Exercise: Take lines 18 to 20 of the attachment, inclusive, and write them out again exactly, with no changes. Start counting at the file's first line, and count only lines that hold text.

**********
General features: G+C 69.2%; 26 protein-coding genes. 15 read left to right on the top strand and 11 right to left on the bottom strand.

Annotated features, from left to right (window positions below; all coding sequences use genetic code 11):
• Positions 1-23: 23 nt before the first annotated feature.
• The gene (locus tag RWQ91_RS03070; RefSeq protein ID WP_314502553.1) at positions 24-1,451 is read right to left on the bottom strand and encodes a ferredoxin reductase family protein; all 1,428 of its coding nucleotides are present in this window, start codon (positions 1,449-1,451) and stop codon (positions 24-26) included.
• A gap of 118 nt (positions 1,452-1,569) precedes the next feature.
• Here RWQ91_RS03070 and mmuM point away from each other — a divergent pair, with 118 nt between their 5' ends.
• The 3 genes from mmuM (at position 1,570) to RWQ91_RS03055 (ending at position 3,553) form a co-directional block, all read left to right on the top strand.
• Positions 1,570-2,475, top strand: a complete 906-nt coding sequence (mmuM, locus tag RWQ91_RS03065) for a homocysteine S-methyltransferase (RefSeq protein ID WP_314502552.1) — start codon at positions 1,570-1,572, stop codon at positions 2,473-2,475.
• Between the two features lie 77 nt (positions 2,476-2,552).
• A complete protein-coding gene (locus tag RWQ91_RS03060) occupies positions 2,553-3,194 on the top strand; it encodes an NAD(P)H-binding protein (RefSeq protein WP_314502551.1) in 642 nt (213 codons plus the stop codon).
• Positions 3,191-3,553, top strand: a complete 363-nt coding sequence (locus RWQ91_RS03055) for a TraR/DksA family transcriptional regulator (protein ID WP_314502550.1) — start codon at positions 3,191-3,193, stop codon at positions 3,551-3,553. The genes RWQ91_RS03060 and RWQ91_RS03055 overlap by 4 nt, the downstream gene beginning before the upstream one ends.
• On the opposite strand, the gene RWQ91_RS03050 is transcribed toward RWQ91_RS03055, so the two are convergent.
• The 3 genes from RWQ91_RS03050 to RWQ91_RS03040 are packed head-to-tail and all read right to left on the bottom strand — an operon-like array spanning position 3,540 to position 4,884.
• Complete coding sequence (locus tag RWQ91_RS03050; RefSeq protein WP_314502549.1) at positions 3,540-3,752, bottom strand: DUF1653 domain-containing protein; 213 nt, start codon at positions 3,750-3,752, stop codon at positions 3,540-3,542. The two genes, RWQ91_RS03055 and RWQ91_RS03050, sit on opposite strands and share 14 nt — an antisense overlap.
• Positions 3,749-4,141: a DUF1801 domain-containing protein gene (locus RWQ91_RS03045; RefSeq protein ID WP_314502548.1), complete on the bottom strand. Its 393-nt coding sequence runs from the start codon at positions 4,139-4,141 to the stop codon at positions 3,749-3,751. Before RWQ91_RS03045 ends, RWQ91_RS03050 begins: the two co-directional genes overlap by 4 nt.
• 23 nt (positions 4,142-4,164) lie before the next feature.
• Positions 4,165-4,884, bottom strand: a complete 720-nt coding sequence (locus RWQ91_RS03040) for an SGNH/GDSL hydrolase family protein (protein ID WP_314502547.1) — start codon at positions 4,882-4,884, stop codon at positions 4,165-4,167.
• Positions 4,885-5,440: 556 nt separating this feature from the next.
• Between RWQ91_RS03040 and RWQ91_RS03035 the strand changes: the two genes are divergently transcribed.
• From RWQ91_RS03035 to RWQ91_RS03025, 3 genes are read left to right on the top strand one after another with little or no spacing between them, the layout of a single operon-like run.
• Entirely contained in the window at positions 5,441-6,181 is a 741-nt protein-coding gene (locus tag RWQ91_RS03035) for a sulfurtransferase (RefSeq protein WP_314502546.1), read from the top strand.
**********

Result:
• Positions 4,885-5,440: 556 nt separating this feature from the next.
• Between RWQ91_RS03040 and RWQ91_RS03035 the strand changes: the two genes are divergently transcribed.
• From RWQ91_RS03035 to RWQ91_RS03025, 3 genes are read left to right on the top strand one after another with little or no spacing between them, the layout of a single operon-like run.